Everyone expects the other to dig deep into the dirt box on time at the start of the campaign – and behave accordingly. The fact that the digital revolution has also given activists in and around Düsseldorf such a beneficial invention as Twitter worries others.

The short message service has been widely distributed for weeks. The sound is rough, the rags fly. It is also state policy, but only marginally. Observers may shrug their shoulders that Germany’s relationship with Russia is now suddenly a battleground for state politicians. Maybe he’s just trying to capture whatever distracts from state policy.

Choice of test via traffic light policy

Politically, the election in North Rhine-Westphalia is seen as a test election for traffic light politics in Berlin. If, after a possible success in Kiel, the state in the west also remains in the hands of the CDU, party leader Friedrich Merz, himself from North Rhine-Westphalia, should see his course confirmed. And Wüst, observers suspect, would then also be a heavyweight in the Union – only 20 years younger.

The CDU and the FDP would prefer to continue to govern in a familiar way. Black and Yellow likes to refer to the results of the electoral period which is ending: debureaucratization, school policy, internal security, economic policy, Liberals and Christian Democrats everywhere see themselves almost blinded by their own success – even if, according to the polls, a continuation is currently unlikely.

After all, the coalition of Wüst and Integration Minister Joachim Stamp (FDP) actually has a lot of advantages. She succeeded in putting an end to the endless speeches at the base of the red-green coalition on the so-called backward federal state, which remains below its potential with educational wasteland and economic impotence.

FDP Ministry of Education as a risk

Five years ago, the FDP had a real run under Christian Lindner, who has since become Berlin’s first traffic light treasurer. But in 2022, history will not repeat itself. The FDP runs the Düsseldorf school department, which turns out to be a very bad choice after two years of the pandemic.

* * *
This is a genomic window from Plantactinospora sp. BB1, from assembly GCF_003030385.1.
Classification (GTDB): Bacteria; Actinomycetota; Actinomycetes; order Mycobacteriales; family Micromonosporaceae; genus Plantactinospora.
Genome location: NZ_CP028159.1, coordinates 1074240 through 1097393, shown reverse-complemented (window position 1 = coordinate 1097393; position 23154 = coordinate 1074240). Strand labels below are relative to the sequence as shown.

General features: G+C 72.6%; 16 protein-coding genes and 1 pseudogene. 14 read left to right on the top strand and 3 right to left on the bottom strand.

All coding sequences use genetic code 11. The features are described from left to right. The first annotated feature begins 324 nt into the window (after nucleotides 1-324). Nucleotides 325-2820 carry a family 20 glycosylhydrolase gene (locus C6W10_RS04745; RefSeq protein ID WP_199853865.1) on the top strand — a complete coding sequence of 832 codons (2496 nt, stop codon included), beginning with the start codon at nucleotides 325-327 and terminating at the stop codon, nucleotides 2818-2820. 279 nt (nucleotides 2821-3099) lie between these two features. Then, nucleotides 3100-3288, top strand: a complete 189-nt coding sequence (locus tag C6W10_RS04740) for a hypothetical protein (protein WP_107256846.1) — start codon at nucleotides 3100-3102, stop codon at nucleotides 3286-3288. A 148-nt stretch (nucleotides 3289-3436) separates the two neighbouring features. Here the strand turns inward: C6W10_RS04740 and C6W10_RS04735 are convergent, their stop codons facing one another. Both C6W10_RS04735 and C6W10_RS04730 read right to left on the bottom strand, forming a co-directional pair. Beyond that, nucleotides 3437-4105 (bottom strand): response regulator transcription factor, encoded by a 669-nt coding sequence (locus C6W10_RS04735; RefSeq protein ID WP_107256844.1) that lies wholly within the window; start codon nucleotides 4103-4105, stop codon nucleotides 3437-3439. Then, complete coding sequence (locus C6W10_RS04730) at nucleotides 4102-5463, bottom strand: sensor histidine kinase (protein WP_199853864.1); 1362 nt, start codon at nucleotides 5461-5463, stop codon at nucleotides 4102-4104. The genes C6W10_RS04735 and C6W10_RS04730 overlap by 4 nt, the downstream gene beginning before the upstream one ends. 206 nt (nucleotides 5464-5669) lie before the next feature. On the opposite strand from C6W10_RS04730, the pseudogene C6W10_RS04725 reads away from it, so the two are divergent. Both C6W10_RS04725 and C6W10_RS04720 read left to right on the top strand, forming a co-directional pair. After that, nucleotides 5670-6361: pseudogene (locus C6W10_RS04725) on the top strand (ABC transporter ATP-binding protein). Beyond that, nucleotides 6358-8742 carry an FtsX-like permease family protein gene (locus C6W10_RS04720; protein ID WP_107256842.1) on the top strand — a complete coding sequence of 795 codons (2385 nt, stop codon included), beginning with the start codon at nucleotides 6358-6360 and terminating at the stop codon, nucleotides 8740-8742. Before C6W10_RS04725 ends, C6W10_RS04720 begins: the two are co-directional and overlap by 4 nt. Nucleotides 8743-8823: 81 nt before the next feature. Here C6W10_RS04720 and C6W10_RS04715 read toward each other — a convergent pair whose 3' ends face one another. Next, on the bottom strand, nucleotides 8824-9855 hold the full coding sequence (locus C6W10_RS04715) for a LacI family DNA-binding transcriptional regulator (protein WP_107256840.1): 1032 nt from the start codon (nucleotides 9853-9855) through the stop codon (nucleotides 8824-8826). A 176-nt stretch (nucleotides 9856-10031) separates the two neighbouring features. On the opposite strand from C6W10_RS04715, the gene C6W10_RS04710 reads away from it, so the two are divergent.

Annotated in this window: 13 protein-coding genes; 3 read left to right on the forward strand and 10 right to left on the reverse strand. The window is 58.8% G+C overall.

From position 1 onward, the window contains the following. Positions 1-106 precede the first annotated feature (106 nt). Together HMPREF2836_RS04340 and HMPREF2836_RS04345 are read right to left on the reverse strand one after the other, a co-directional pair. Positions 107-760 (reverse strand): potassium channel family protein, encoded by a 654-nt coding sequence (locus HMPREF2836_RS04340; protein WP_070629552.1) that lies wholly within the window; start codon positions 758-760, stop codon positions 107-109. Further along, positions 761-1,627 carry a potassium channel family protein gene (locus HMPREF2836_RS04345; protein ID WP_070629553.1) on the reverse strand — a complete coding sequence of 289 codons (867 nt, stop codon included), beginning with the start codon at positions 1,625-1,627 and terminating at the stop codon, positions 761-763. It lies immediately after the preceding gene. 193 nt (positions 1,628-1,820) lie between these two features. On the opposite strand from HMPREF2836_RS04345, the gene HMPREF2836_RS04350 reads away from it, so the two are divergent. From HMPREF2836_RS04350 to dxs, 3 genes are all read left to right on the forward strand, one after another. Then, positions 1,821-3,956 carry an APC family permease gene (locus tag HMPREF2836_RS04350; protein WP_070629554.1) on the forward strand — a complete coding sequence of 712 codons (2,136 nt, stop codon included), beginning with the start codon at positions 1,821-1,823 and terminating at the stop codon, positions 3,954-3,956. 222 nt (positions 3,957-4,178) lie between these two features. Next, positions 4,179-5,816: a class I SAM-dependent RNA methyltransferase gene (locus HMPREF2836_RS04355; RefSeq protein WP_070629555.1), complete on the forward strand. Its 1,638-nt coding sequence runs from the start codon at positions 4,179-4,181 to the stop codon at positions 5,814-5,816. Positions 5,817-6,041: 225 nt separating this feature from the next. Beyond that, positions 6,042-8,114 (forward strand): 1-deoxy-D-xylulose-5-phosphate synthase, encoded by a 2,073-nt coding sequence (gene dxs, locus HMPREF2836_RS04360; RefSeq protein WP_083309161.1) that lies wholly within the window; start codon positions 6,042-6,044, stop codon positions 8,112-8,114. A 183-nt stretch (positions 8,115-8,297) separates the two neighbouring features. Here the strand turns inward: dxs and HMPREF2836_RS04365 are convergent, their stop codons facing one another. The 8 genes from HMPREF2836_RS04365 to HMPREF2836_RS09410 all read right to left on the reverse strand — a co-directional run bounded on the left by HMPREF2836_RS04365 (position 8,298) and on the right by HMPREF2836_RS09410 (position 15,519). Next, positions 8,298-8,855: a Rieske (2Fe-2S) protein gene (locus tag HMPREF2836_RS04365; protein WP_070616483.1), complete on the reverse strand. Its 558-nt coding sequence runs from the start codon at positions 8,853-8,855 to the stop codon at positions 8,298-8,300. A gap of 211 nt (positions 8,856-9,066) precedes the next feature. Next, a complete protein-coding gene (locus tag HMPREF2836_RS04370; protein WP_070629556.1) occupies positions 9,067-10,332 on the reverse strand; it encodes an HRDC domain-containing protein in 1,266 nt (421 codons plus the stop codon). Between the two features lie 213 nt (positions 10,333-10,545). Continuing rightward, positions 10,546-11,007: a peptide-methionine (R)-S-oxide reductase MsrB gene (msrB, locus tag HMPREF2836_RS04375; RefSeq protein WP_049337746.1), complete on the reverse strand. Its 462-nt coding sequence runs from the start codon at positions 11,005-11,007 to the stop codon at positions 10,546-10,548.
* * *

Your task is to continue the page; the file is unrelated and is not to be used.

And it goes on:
The party is now under threat of being punished for the incessant back and forth with masks and tests. If it’s true that the school pastor couldn’t have pleased everyone, that’s a cold consolation.

green kingmaker

The Greens, meanwhile, could become something of a kingmaker, in a two-way or three-way alliance. It is easy to predict that the party will grow in size compared to 2017. Because five years ago she would not have been far behind and she would have been expelled from Parliament. In the meantime, the Greens – traditionally quite to the left in North Rhine-Westphalia – are so sure of themselves that they have even presented an almost unknown head of the list with Mona Neubaur, who does not even have a seat in the parliament of Land. You have to be able to afford it.

AfD exceptionally modest

The AfD, on the other hand, lacks a real subject of mobilization. Euro crisis, refugee crisis, Islamist activities also in NRW: in the past, these were real blows for the populists. Especially in the strongholds of the SPD, the alternative was making money and driving out the votes of the social democrats.

Remaining in state parliament in May may be successful, but caucus front duo Markus Wagner and head of state Martin Vincentz are clearly wary of premature triumphalism. The new right practices a new modesty.

With nearly two weeks to go before the most important election of the year, everything looks like a tete-a-tete in North Rhine-Westphalia. Whatever the electorate decides on May 15, the subsequent formation of a government could be a showdown. The fact that it will go as quickly as it did five years ago, when the CDU and FDP only needed 14 days, is probably just as likely as Borussia Dortmund’s league title is coming soon.